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The Myth of Nuclear Safety: Fukushima Reveals That Nuclear Power Is Here to Stay via Truthout

Three years after the Fukushima disaster, the Japanese government has reversed its position of abandoning nuclear power and is developing new nuclear reactors – another example that neither nuclear-caused death nor nuclear-caused destruction can deter a corrupt power structure from the pursuit of its goals.

After the Fukushima disaster, Japan’s government claimed it would phase out nuclear power. On February 26, 2014, Tokyo reversed the decision and began starting up most of the 50 idle reactors. It subsequently announced that the plutonium Nuclear Fuel Reprocessing Plant at Rokkasho will open in October 2014.

If the results of the past 65 years at the Hanford site can be taken as an example, and 40 years of now-declassified documented analyses says it can, the reprocessing of nuclear fuel to obtain weapons-grade plutonium and the subsequent handling and disposal of the resultant complex radioactive wastes is one of the nastiest, most poorly understood and apparently insoluble problems in the folder of nuclear safety.

The Hanford site represents two-thirds of our nation’s high-level radioactive waste by volume and is the most contaminated nuclear site in the United States.The vitrification of the liquid waste is about a half century “behind schedule,” with cost “overruns” of more than $20 billion. Since the mid-1950s, it was determined that the radioactive waste leaking from Hanford reached the Columbia River. In 1992, radioactive waste from Hanford reached the Pacific Ocean, 200 miles away, contaminating fish and drinking water along the river and exposing as many as 2,000 people.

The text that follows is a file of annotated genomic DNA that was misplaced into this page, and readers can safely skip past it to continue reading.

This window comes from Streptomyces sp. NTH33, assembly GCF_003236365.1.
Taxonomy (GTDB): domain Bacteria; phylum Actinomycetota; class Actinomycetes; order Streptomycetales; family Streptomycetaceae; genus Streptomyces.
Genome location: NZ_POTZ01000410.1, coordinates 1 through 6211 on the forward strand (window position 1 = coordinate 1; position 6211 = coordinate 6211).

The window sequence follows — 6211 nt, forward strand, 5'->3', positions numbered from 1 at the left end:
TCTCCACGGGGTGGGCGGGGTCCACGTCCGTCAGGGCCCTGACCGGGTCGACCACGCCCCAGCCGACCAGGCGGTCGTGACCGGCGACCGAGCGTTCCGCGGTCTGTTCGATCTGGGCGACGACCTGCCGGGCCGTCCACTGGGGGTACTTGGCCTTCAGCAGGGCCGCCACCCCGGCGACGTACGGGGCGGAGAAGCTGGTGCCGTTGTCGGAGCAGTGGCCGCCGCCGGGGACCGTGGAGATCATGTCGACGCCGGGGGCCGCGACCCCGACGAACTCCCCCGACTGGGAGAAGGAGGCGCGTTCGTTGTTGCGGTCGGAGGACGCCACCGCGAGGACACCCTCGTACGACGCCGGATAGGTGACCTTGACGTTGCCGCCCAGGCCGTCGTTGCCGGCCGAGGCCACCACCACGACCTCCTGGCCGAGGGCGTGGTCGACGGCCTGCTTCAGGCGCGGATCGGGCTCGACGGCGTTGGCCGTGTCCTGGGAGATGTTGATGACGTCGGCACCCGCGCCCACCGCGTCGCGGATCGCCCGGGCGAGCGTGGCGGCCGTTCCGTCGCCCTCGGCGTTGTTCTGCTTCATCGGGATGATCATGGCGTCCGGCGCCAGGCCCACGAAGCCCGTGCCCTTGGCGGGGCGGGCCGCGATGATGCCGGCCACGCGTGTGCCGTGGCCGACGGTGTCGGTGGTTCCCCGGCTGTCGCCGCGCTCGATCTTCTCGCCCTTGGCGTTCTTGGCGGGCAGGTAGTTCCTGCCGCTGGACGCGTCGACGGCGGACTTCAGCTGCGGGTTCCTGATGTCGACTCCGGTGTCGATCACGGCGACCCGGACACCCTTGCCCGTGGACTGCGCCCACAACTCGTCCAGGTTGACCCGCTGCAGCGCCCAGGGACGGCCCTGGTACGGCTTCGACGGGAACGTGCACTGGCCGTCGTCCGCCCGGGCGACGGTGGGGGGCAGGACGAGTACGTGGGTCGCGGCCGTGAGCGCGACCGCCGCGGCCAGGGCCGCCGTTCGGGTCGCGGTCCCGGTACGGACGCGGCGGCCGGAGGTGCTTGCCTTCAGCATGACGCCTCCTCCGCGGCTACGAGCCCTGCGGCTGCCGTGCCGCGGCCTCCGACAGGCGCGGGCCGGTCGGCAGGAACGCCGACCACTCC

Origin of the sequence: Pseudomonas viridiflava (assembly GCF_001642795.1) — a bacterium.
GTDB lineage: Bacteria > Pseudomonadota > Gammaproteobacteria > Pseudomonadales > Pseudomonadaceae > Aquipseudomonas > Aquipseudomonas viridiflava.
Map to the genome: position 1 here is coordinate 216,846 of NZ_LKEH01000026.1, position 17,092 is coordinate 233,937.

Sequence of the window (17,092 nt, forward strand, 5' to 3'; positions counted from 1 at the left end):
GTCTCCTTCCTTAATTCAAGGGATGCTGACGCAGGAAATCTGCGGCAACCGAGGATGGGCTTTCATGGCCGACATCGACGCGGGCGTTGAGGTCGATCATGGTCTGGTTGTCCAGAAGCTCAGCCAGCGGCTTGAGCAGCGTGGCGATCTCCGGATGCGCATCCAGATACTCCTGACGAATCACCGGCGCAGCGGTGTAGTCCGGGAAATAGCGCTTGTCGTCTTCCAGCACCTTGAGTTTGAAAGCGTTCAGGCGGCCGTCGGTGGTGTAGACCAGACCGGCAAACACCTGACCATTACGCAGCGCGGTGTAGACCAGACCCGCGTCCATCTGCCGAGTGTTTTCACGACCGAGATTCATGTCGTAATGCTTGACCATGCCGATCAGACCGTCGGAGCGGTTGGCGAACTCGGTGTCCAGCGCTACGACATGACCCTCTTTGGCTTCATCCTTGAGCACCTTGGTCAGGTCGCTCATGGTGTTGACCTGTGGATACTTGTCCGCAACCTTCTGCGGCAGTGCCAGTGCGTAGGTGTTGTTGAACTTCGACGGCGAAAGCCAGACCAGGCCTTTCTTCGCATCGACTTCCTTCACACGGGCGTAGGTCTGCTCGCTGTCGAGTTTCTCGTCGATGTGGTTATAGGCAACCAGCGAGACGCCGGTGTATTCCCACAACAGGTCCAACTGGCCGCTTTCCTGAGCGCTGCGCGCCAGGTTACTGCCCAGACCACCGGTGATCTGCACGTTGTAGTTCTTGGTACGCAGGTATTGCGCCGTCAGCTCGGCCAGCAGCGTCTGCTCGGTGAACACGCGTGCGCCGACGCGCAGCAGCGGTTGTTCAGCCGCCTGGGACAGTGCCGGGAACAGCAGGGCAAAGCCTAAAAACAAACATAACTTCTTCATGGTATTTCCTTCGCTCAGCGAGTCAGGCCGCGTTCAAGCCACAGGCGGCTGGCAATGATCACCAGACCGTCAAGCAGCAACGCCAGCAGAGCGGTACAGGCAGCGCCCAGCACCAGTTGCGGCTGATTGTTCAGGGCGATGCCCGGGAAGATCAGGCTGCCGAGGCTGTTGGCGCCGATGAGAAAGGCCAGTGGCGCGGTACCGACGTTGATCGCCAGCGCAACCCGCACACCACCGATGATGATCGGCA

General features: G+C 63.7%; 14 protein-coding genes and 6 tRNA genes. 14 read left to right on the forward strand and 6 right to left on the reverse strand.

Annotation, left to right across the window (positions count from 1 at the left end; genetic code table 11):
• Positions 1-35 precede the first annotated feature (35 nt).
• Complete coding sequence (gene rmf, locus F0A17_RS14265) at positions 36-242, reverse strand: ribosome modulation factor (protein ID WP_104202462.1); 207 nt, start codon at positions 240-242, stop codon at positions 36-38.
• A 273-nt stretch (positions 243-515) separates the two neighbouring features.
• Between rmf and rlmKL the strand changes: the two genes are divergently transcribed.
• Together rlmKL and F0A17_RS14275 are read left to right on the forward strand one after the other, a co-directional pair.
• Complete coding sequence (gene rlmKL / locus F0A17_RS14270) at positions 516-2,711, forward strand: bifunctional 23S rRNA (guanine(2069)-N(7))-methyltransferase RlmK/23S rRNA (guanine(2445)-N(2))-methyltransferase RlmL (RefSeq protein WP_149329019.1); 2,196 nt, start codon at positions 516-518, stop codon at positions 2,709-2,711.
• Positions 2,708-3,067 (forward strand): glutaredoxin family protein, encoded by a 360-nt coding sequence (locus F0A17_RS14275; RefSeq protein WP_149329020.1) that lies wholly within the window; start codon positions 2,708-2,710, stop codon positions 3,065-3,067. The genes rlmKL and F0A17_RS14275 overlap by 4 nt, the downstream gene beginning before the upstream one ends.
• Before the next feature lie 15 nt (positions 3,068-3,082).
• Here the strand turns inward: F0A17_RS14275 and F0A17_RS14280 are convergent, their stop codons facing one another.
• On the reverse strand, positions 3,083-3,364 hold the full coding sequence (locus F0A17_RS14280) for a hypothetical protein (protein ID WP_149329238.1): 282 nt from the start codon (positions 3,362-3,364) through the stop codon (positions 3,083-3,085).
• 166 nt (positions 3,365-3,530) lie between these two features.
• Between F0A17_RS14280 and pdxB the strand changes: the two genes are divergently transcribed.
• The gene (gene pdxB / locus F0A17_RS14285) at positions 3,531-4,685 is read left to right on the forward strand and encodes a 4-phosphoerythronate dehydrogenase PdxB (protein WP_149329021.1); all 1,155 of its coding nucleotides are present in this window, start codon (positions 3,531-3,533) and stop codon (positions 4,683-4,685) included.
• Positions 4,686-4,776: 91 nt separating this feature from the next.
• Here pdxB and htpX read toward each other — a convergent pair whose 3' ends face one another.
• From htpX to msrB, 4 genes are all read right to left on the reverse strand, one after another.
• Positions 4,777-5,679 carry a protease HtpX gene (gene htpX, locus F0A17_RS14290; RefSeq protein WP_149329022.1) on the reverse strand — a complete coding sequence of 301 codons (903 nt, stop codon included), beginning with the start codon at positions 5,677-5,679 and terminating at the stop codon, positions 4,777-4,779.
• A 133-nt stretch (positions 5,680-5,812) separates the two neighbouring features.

In spite of the billions of dollars spent on “remediation” in the past 60 years, the radioactive leaks from the reprocessing storage tanks and the escape of reprocessing wastes from the site have been increasing monotonically and are continuing. New leaks were detected March 14, 2014.

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The major lesson that should be learned from Fukushima is that if nuclear power and nuclear weapons are “here to stay” in Japan, they are also “here to stay” in the United States.

There is more:

At the end of World War II, the US government’s pitch for peaceful uses of safe, cheap, atomic energy was used to create the Atomic Energy Commission (AEC) and to justify funding for development of more than 50 nuclear reactor types. The newly created AEC took over the future of the wartime laboratories, extending their lives indefinitely. Funding and infrastructure were secured to sponsor other “national laboratories,” which were centered around accelerators and nuclear reactors.

The national pitch of “peaceful uses of atomic energy” was, and still is, an umbrella for maintaining an active nuclear community that is necessary for the United States to assure its position as the planet’s greatest developer and possessor of nuclear weapons.

Read more at The Myth of Nuclear Safety: Fukushima Reveals That Nuclear Power Is Here to Stay

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